Swiss woman marches to beat of own drum
Hendrikje Lange currently resides in Cheonan, South Chungcheong, and will start a two-year master’s course in Korean Traditional Arts at the Korea National University of Arts in Seoul this coming March. She is the first foreign student to be accepted through the regular application process.
Lange’s path to Korean traditional music, or gugak, was winding, yet her passion for the music lead to her moving halfway across the world, leaving behind family, friends and a stable job in order to pursue her life calling.
Born in Bern, the capital of Switzerland, Lange was well-versed in classical harp and had little opportunity to hear Korean traditional music. In 1995, however, she heard a performance of samulnori by a traveling troupe which came to her country.
“In Switzerland, we are familiar with African and Brazilian drumming, like conga,” stated Lange. “But when I first heard samulnori, it just hit me. I immediately knew I wanted to learn it,” said Lange in an interview with the Korea JoongAng Daily on Jan. 31 in Cheonan.
Samulnori, which literally translates to samul, “four objects,” and nori, “play,” is performed with four traditional instruments - kkwaenggwari (small gong), jing (large gong), janggu (hourglass-shaped drum) and buk (bass drum) and combines folk dance and rhythm to deliver a lilting, animated performance.
“I was fascinated by the very special, dynamic energy and vitality in this music - it’s very joyful at the same time, there is a ritualistic side,” Lange stated.
Thus, she made her first visit to Korea in 1999 to learn samulnori and participated in a summer camp at the Samulnori School in Buyeo, South Chungcheong.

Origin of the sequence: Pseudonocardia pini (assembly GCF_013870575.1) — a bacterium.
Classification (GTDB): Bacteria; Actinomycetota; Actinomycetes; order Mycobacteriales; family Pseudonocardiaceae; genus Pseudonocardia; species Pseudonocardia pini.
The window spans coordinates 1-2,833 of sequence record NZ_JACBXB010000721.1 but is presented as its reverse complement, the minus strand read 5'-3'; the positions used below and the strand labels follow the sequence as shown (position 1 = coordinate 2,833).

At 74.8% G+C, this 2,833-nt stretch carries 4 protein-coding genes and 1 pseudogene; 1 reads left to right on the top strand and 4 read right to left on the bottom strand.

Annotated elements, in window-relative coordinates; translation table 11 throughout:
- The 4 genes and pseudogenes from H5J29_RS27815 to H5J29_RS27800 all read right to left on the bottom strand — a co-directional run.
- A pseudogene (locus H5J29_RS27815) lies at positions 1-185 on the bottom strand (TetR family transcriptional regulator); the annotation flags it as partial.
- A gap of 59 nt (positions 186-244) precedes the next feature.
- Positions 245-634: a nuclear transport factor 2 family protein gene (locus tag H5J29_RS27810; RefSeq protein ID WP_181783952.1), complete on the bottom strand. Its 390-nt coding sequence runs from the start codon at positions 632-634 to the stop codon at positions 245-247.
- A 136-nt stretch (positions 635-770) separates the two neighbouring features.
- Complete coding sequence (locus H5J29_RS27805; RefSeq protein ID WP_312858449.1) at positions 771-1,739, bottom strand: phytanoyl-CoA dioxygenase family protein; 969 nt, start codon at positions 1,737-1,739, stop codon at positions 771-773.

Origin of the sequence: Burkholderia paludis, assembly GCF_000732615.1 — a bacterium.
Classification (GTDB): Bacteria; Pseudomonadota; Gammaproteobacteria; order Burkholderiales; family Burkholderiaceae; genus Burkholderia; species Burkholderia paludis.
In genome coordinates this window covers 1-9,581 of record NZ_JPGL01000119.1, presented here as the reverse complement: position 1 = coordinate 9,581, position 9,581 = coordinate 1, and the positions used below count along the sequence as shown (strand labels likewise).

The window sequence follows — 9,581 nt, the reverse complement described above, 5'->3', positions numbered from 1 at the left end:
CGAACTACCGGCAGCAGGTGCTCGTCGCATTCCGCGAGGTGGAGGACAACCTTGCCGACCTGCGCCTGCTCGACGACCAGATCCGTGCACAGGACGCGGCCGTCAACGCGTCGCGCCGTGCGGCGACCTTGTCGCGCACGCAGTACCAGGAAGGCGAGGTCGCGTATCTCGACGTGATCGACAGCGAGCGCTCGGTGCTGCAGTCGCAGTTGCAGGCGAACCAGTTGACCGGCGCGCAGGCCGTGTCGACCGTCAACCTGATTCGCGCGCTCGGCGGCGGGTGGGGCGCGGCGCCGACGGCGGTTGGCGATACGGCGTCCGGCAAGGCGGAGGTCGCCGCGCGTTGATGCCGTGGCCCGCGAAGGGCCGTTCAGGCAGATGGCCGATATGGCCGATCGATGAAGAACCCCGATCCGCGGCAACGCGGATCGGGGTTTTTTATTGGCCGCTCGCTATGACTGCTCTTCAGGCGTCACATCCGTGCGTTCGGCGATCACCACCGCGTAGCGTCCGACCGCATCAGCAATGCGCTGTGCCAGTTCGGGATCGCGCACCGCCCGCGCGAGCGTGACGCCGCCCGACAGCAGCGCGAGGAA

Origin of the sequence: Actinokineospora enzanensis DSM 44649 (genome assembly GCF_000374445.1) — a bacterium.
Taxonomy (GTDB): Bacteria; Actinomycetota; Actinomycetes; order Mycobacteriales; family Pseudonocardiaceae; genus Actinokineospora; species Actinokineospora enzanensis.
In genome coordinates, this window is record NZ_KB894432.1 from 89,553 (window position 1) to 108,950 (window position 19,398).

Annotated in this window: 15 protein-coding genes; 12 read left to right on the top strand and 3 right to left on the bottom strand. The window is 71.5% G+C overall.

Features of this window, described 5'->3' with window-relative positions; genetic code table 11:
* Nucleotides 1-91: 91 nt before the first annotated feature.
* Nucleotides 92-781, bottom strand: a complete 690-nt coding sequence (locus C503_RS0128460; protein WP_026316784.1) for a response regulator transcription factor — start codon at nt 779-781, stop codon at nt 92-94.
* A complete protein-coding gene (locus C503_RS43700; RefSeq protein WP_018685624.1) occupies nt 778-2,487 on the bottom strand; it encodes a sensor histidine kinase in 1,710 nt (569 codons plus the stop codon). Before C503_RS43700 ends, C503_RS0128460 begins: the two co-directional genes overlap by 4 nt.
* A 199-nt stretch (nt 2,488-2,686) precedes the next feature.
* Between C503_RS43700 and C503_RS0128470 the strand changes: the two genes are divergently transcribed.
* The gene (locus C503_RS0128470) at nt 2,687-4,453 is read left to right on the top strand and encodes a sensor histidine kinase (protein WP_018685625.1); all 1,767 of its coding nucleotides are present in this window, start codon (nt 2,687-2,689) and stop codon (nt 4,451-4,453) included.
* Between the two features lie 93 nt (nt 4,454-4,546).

Though it was daunting coming to Korea without speaking the language she fell in love with samulnori all over again.
“People who like samulnori feel like a family, and I feel very much welcomed by these people, even if I couldn’t speak any Korean and my playing was very much beginner level,” Lange said.
She also became acquainted with Master Kim Duk-soo, a renowned samulnori performer and pioneer, and received formal training in janggu under Master Kim Dong-won, his student.
She has visited Korea every year since her first visit and in 2001 formed a group “Swiss Samul,” a samulnori group of four to five Swiss women that periodically visit Korea for competitions.
“In the beginning, we didn’t think ‘we have to win,’ but it was just about the joy of hearing samulnori all day,” Lange said. “We kept practicing and working, so later we thought more about winning.”
She finally came to the decision to move to Korea in the summer of 2010 because “the music, dance and singing, the traditional culture makes me feel homesick for Korea” and left everything behind “with a combination of a feeling that I had nothing to lose, and if I don’t try it, I will regret it my whole life.”
“Some people tried to stop me because they were concerned about my decision, especially because I am not in my 20s anymore, thinking ‘what is she doing giving up her life in Switzerland and taking the risk?’?” Lange, who had worked as psychomotor therapist, admitted. Even her mother was against her decision. But that did not deter her.
Swiss Samul was halted because they lost one of their key players. When Kim Duk-soo heard of Lange’s decision, he convinced her to apply to the Korea National University of Arts.
Lange took the traditional arts practical examination from the Korea National University of Arts.
“I’m probably the first to enter through that method, but even so, I think they made some exceptions because I am a foreigner, and I cannot compete with a native who has been here all their life.”
When Lange first moved to Korea, she did not have a permanent home and drifted between staying with friends and even living in a temple. But she took drumming lessons and Korean language lessons and also taught English to other samulnori students. She currently studies Korean language at Dankook University in Cheonan and has become fluent to the point that oftentimes she interjects with Korean phrases to express her thoughts.
Her dream, after she completes her two year program of learning traditional Korean music, is to return back to Switzerland and teach samulnori.
Next month, school starts - with lessons conducted completely in Korean - and Lange will focus on samulnori, pungmul (folk music) and Shaman rhythms at school though “there are many things to learn and only two years.”
By Sarah Kim [firstname.lastname@example.org]